Mapping Subnational Microfinance Banking in Nigeria

To better visualize the subnational microfinance landscape in Nigeria, we partnered with the Microfinance Information Exchange (MIX) to build Nigeria.MIXmarket.org.  The new site is a window into a part of the world experiencing a  microfinance boom with growth rates ranging between 20 to 50 percent  over the past few years. The site shows where banks are and aren’t  operating and aims to help show why by relating the locations of  microfinance banks with potentially relevant socio-economic indicators.

Mapping Subnational Microfinance Banking in Nigeria

To better visualize the subnational microfinance landscape in Nigeria, we partnered with the Microfinance Information Exchange (MIX) to build Nigeria.MIXmarket.org. The new site is a window into a part of the world experiencing a microfinance boom with growth rates ranging between 20 to 50 percent over the past few years. The site shows where banks are and aren’t operating and aims to help show why by relating the locations of microfinance banks with potentially relevant socio-economic indicators.

Posted 2 years ago
118 notes
Tops 10 Blue Dogs & New Democrats Ranked by % of 2009 Contributions from Finance, Insurance and Real Estate Sector

From 2009

Tops 10 Blue Dogs & New Democrats Ranked by % of 2009 Contributions from Finance, Insurance and Real Estate Sector

From 2009

Posted 3 years ago
17 notes
Revolving Door From Capitol Hill to Big Banks

Concerned about seeing their huge profits cut, six big banks are leading the charge to weaken or block new financial regulations being considered in the United States Senate. To push their cause these banks have hired 145 former government officials—congressmen, staffers and executive branch officials—to lobby on Capitol Hill and in the executive branch.The top six bank holding companies engaged in lobbying on financial regulation include Bank of America, JPMorgan Chase, Citigroup, Wells Fargo, Goldman Sachs and Morgan Stanley. According to the Center for Responsive Politics, these banks spent a combined total of $23.8 million lobbying Washington in 2009.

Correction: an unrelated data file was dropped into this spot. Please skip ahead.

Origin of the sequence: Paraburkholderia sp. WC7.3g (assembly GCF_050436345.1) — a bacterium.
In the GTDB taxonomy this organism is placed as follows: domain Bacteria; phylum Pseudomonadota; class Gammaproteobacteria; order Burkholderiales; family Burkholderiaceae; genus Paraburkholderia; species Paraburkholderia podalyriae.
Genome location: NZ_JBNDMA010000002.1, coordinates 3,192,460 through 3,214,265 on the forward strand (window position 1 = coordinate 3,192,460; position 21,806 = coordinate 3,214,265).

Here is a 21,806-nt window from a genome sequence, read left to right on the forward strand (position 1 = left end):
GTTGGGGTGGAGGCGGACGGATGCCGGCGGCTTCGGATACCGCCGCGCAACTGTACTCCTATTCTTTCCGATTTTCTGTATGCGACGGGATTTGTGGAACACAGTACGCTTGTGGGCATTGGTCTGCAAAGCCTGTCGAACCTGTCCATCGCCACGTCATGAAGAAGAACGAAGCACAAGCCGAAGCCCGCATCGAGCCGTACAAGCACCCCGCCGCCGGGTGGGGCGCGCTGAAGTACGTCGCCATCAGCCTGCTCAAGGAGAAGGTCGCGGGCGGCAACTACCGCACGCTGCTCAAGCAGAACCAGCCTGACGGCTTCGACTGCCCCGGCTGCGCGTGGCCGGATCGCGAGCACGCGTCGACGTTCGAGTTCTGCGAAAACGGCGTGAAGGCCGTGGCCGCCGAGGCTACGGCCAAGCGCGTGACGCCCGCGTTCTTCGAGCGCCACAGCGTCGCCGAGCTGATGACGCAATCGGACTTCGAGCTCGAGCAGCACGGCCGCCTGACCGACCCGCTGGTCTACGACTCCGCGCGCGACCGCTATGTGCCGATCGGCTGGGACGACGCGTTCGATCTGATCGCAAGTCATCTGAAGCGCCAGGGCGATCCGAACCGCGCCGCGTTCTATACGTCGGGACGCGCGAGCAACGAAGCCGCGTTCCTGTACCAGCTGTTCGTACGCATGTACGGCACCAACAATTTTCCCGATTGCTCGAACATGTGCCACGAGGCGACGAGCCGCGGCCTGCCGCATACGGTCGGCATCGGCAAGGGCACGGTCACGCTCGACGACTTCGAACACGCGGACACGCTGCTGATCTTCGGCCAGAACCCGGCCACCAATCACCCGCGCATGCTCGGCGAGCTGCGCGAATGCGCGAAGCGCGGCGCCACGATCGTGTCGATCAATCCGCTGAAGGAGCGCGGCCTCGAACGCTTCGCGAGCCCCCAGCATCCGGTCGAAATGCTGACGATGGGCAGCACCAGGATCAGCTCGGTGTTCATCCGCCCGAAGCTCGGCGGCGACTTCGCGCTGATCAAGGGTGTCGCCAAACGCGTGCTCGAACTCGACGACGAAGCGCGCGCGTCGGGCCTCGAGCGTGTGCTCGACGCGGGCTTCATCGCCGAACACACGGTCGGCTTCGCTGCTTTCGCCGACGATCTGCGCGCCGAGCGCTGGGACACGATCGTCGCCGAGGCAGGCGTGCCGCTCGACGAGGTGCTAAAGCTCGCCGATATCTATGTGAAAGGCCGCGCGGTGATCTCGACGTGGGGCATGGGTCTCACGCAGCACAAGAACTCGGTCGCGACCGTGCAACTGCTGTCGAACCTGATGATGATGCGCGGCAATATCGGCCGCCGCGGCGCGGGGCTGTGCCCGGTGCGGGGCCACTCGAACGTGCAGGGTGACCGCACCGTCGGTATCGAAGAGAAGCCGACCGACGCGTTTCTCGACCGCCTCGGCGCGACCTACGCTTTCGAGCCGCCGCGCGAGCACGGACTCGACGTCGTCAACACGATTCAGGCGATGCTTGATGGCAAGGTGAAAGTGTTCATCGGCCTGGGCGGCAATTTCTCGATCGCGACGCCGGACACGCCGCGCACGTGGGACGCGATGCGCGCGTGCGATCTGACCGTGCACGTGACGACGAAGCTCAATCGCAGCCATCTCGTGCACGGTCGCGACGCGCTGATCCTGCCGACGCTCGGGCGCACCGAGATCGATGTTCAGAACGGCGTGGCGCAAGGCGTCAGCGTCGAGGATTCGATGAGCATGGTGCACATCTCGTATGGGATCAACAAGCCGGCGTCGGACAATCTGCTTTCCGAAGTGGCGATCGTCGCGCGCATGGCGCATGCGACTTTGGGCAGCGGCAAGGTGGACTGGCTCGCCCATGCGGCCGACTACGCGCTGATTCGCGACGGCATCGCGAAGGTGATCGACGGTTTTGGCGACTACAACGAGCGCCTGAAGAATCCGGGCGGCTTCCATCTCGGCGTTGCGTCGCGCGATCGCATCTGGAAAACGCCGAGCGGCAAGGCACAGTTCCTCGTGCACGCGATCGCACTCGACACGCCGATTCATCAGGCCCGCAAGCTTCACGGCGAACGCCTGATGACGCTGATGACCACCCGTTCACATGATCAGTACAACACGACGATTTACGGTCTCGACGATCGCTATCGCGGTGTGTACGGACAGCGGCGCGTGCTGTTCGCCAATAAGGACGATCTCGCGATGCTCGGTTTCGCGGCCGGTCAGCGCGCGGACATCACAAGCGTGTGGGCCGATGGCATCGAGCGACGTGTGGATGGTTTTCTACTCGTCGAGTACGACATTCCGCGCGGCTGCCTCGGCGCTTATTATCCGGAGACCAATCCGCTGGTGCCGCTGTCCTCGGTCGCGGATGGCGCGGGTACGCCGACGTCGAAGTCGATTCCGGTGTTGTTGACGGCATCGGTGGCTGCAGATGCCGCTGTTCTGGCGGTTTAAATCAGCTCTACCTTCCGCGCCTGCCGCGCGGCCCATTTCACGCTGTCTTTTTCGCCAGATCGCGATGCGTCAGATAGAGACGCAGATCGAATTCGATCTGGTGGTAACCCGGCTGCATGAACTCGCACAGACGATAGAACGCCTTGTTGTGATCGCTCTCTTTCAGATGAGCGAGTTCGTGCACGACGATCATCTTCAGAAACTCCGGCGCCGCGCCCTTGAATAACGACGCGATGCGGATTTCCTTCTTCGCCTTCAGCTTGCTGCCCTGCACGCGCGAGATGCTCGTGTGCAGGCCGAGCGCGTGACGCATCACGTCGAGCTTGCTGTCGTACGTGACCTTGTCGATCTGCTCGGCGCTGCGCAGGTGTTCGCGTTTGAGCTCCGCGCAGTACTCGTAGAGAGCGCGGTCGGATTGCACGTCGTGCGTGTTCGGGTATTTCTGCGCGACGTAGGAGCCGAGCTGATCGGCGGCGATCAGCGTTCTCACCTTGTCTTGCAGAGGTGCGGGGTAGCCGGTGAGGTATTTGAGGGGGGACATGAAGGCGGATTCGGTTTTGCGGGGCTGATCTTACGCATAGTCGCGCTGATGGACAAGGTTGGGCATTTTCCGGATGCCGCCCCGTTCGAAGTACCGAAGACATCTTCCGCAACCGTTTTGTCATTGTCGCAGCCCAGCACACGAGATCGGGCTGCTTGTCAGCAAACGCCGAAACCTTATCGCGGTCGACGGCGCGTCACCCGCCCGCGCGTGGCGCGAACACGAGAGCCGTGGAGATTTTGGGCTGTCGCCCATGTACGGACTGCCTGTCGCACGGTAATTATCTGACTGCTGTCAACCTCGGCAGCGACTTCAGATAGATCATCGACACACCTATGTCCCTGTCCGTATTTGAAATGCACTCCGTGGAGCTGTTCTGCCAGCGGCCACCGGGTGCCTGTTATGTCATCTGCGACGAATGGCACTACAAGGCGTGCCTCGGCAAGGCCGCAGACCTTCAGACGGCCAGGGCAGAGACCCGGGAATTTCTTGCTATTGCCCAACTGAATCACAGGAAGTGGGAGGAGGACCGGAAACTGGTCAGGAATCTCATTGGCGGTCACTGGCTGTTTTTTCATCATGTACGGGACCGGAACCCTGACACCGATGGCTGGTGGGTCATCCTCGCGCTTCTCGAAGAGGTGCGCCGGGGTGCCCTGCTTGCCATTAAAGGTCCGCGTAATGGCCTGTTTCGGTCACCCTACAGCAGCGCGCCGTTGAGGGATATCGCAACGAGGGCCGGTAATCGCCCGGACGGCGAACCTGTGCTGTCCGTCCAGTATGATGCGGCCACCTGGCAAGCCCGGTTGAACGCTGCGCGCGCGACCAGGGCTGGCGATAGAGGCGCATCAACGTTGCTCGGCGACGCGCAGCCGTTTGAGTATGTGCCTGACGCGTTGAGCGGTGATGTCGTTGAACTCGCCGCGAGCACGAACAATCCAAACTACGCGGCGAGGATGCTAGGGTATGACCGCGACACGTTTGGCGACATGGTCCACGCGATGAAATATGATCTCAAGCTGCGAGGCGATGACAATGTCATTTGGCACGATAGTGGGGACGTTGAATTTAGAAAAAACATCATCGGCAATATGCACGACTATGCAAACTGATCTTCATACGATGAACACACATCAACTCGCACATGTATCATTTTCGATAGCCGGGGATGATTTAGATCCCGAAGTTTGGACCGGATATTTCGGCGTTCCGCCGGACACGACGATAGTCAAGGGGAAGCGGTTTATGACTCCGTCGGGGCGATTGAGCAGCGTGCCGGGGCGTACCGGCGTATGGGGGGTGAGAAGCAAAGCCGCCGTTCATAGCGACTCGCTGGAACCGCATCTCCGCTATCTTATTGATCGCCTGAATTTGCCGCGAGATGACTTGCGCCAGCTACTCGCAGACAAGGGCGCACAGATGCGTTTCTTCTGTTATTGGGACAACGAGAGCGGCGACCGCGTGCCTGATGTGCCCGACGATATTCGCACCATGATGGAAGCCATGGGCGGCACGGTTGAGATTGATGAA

Revolving Door From Capitol Hill to Big Banks

Concerned about seeing their huge profits cut, six big banks are leading the charge to weaken or block new financial regulations being considered in the United States Senate. To push their cause these banks have hired 145 former government officials—congressmen, staffers and executive branch officials—to lobby on Capitol Hill and in the executive branch.

The top six bank holding companies engaged in lobbying on financial regulation include Bank of America, JPMorgan Chase, Citigroup, Wells Fargo, Goldman Sachs and Morgan Stanley. According to the Center for Responsive Politics, these banks spent a combined total of $23.8 million lobbying Washington in 2009.

Posted 3 years ago
236 notes
Galleon’s Web

Criminal complaints and developing disclosures in the Galleon insider  trading case allege a far-reaching and complex scheme.  Here, the known  and alleged relationships.

Galleon’s Web

Criminal complaints and developing disclosures in the Galleon insider trading case allege a far-reaching and complex scheme. Here, the known and alleged relationships.

Posted 3 years ago
12 notes